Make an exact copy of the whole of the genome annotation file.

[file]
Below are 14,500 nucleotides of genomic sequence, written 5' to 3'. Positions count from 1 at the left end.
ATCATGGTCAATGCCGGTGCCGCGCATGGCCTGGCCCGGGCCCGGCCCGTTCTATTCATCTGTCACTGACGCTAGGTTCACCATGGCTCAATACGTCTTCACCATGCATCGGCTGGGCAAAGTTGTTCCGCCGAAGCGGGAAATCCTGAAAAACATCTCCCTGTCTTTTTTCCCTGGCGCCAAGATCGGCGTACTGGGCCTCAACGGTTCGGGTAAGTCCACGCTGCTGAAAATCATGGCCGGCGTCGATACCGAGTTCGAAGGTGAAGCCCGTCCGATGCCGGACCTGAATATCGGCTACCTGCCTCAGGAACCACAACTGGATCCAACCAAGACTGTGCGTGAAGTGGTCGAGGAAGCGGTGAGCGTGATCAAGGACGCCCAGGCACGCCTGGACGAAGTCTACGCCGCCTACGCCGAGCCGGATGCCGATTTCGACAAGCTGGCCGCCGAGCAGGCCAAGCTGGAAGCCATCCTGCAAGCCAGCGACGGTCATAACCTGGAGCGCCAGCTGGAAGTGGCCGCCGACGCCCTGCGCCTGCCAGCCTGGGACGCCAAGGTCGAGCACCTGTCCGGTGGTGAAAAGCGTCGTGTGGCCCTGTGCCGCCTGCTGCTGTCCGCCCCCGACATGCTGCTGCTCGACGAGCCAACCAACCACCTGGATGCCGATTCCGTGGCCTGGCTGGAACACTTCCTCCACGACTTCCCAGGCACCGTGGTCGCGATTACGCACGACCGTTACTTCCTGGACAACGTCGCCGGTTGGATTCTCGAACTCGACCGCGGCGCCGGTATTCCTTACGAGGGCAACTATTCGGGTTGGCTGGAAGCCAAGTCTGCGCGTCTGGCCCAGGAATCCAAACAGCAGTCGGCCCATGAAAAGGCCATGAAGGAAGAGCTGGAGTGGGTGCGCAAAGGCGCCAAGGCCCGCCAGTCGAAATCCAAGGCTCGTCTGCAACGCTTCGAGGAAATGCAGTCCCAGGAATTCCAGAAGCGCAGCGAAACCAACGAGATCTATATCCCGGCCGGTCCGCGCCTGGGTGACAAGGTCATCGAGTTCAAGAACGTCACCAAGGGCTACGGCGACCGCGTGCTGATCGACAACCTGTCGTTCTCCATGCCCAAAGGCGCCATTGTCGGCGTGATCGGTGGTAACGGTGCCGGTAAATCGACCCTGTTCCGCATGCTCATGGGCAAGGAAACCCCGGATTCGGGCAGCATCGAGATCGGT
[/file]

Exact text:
Below are 14,500 nucleotides of genomic sequence, written 5' to 3'. Positions count from 1 at the left end.
ATCATGGTCAATGCCGGTGCCGCGCATGGCCTGGCCCGGGCCCGGCCCGTTCTATTCATCTGTCACTGACGCTAGGTTCACCATGGCTCAATACGTCTTCACCATGCATCGGCTGGGCAAAGTTGTTCCGCCGAAGCGGGAAATCCTGAAAAACATCTCCCTGTCTTTTTTCCCTGGCGCCAAGATCGGCGTACTGGGCCTCAACGGTTCGGGTAAGTCCACGCTGCTGAAAATCATGGCCGGCGTCGATACCGAGTTCGAAGGTGAAGCCCGTCCGATGCCGGACCTGAATATCGGCTACCTGCCTCAGGAACCACAACTGGATCCAACCAAGACTGTGCGTGAAGTGGTCGAGGAAGCGGTGAGCGTGATCAAGGACGCCCAGGCACGCCTGGACGAAGTCTACGCCGCCTACGCCGAGCCGGATGCCGATTTCGACAAGCTGGCCGCCGAGCAGGCCAAGCTGGAAGCCATCCTGCAAGCCAGCGACGGTCATAACCTGGAGCGCCAGCTGGAAGTGGCCGCCGACGCCCTGCGCCTGCCAGCCTGGGACGCCAAGGTCGAGCACCTGTCCGGTGGTGAAAAGCGTCGTGTGGCCCTGTGCCGCCTGCTGCTGTCCGCCCCCGACATGCTGCTGCTCGACGAGCCAACCAACCACCTGGATGCCGATTCCGTGGCCTGGCTGGAACACTTCCTCCACGACTTCCCAGGCACCGTGGTCGCGATTACGCACGACCGTTACTTCCTGGACAACGTCGCCGGTTGGATTCTCGAACTCGACCGCGGCGCCGGTATTCCTTACGAGGGCAACTATTCGGGTTGGCTGGAAGCCAAGTCTGCGCGTCTGGCCCAGGAATCCAAACAGCAGTCGGCCCATGAAAAGGCCATGAAGGAAGAGCTGGAGTGGGTGCGCAAAGGCGCCAAGGCCCGCCAGTCGAAATCCAAGGCTCGTCTGCAACGCTTCGAGGAAATGCAGTCCCAGGAATTCCAGAAGCGCAGCGAAACCAACGAGATCTATATCCCGGCCGGTCCGCGCCTGGGTGACAAGGTCATCGAGTTCAAGAACGTCACCAAGGGCTACGGCGACCGCGTGCTGATCGACAACCTGTCGTTCTCCATGCCCAAAGGCGCCATTGTCGGCGTGATCGGTGGTAACGGTGCCGGTAAATCGACCCTGTTCCGCATGCTCATGGGCAAGGAAACCCCGGATTCGGGCAGCATCGAGATCGGT